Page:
(206) 949-5683, Top Rated Plumber, Seattle
Page 2 of 4 FirstFirst 1234 LastLast
Results 16 to 30 of 57

Thread: Bath Tub Drain Removal

  1. #16
    DIY Senior Member Mike Swearingen's Avatar
    Join Date
    Jan 2005
    Location
    On Albemarle Sound In Northeastern NC
    Posts
    621

    Default

    A tub drain "dumbell" will only work when a tub drain has the crosspieces for it to grip.
    If using my method, you don't drive the chisel or screwdriver INTO the notch, you just catch the edge of the notch to CAREFULLY AND SLOWLY drive it around. It WILL work,if you do it right.
    Mike

  2. #17
    Master Plumber master plumber mark's Avatar
    Join Date
    Feb 2005
    Location
    indianapolis indiana - land of the free, home of the brave....
    Posts
    4,244
    Blog Entries
    1

    Talking just beat the tar out of it.

    the only sure way to do this is to get a hammer, a very small cold chisel with a sharp mean little edje
    and a can of WD 40.


    by spraying down that lip is will loosen it up a tad. They you simply have to chisle and cut that lip all the way into the drain. you are making a cut through that brass flange or lip and it willl eventyally give , keep spraying the wd 40 into the gap if it doesent give, you just got to keep cutting into the drain.

    and of course you want to chisel in the direction (counter clock wise) to persuade the flange to come loose.

    the only real risk you take with any approach is chipping the tub near youir attack point. Try not to "dig down " into the metal underneath the tub....

    try not to hit the tub with your hammer on your back swing either. (thats bad)

    just get a small sharp chisel and keep it eating on the brass only.

    the WD 40 is optional. but it seems to at least morally help.

    good luck.
    Last edited by master plumber mark; 04-07-2005 at 05:21 AM.

  3. #18
    DIY Senior Member captwally's Avatar
    Join Date
    Apr 2005
    Location
    Florida
    Posts
    102

    Default Tub Drain Removal revisited with questions

    I am a newly appointed maintenance supervisor for a large 30 year old apartment complex. I have lots of experience in lots of things but sometimes I come up with something I need a bit of help with, I admit. One of the things is removal of a bathtub drain when the strainer and bottom cross has been torn out. I can answer a lot of the people's previously posted problems. (I guess this is late compared to those postings, but I just joined) The answer is not beating the hell out of the drain fitting or sawing a notch or wedge and using a hammer and chisel. The answer is a nice large easy-out or left hand extractor. It will twist right out without damaging the tub or porcelain finish. My problem is that I cannot find one! Can anyone help with a supplier that sells #9 and larger extractors, more commonly known as "Easy-Outs"? My largest is a #9 and it easily can remove a broken 1" fitting, but nothing larger. I know larger ones are manufactured, even for removing fittings up to 4 inches. Any Ideas, guys?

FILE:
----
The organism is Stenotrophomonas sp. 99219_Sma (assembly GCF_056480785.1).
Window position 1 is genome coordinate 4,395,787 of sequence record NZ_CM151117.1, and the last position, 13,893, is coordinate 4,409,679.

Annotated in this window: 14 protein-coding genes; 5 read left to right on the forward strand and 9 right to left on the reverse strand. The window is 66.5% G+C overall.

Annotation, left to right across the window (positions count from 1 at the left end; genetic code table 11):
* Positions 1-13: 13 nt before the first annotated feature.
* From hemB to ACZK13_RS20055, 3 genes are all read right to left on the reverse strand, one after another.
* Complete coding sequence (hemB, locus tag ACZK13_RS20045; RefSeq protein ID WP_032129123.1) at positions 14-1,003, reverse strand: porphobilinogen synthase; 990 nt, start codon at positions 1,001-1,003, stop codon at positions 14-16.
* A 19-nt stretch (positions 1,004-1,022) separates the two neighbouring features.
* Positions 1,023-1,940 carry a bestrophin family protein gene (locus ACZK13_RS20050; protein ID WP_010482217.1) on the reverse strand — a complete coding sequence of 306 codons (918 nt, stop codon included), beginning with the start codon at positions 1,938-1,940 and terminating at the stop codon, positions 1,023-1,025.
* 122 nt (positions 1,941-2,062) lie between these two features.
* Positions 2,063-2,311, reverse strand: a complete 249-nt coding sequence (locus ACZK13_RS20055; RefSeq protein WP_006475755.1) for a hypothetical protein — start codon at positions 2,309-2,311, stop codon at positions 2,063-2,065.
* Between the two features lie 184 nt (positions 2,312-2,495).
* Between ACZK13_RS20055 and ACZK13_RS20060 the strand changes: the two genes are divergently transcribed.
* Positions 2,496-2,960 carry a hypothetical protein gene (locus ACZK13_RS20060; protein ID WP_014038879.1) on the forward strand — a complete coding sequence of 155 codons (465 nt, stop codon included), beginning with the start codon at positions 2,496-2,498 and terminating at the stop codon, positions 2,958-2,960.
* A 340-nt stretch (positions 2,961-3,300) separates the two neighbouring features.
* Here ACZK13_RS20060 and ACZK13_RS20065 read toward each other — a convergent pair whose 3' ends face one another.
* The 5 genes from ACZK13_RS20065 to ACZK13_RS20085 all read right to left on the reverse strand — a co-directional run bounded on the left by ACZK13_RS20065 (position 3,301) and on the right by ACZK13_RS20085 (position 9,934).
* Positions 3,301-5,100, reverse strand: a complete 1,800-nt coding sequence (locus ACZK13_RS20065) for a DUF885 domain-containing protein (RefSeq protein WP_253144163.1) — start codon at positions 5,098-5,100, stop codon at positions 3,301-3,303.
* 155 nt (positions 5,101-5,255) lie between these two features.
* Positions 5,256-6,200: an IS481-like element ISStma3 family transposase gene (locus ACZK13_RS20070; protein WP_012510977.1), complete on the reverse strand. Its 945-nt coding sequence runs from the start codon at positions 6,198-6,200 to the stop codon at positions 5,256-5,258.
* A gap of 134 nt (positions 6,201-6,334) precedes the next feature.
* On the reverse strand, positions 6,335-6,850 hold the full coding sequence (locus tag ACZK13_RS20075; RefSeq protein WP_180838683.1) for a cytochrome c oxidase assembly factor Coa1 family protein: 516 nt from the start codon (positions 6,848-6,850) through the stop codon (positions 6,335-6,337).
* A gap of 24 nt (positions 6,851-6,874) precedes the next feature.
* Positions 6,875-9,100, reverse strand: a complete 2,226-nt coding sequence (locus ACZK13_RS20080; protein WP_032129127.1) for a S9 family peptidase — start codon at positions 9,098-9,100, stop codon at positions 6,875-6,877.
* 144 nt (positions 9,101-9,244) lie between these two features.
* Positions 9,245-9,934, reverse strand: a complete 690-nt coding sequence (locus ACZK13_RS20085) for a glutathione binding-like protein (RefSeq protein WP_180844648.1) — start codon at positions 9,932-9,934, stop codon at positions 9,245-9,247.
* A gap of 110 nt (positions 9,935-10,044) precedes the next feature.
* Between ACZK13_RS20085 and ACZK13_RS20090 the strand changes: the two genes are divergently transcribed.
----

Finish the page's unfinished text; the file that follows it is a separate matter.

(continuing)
4. #19
    DIY Senior Member captwally's Avatar
    Join Date
    Apr 2005
    Location
    Florida
    Posts
    102

    Unhappy Oh and By The Way

    BTW, I am not interested in saving anything but the Tub. I have lousy access from the bedroom closet through a 12" x 12" hole. I will be replacing all the drain fittings, but removing the tub is not an option. I could theoretically leave the drain elbow in place, but I can't un-thread the tee that holds the tub stopper until that drain flange has been removed.

  5. #20
    Plumber RioHyde's Avatar
    Join Date
    Sep 2004
    Location
    Cincinnati, Ohio
    Posts
    339

    Default

    Captwally, if you can find one let me know. However, cutting a wedge out of the drain flange and prying it out isnt that difficult...for me anyway. Of course I've been removing old drain flanges this way for a long time and the old timer who showed me how, even longer.

  6. #21

    Default

    Give the rectorseal golden extractor a try...

    I picked one up about a month ago at a trade show and it works pretty nice. But, I've already had a couple drains it won't take apart and any easy-out wouldn't have helped either. So I was back doing it the way my dad taught me, with the 15 cent 6" hacksaw blade and my flat screwdriver, gets them out everytime.
    I also have an old Ridgid multi sized internal pipe wrench that fits alot of the drains and will take some of them apart also. The problem is, the threads can be so corroded or "fused" together that it doesn't matter whether you use an easy-out or anything that will try to unscrew the drain, It won't work because it will break the waste shoe off at the fine threads on the 90. Then it just spins in the tub unless you have a helper or someway of rigging a backup on the drain shoe under the tub. So even if you spend all that extra money on nice tools, they don't always work.

  7. #22
    DIY Senior Member captwally's Avatar
    Join Date
    Apr 2005
    Location
    Florida
    Posts
    102

    Default

    Why do we do this for a living? Trying to unthread 30 year old things behind walls through a tiny opening, snaking roof vents, drains and pulling huge wads of hair out... Hmmm..... Shouldn't I be on a beach in the Caribbean?

  8. #23
    DIY Senior Member captwally's Avatar
    Join Date
    Apr 2005
    Location
    Florida
    Posts
    102

    Default

    Thanks, Clayton

    If we could be enhanced in some way, most people say they would want wings. Well, I'm already a pilot, but what I could really use is an extra elbow and an eyeball on the end of one of my fingers. I found a source for the Ridgid Internal wrench, and will try that (My Tenants can't wait either). It looks promising.

  9. #24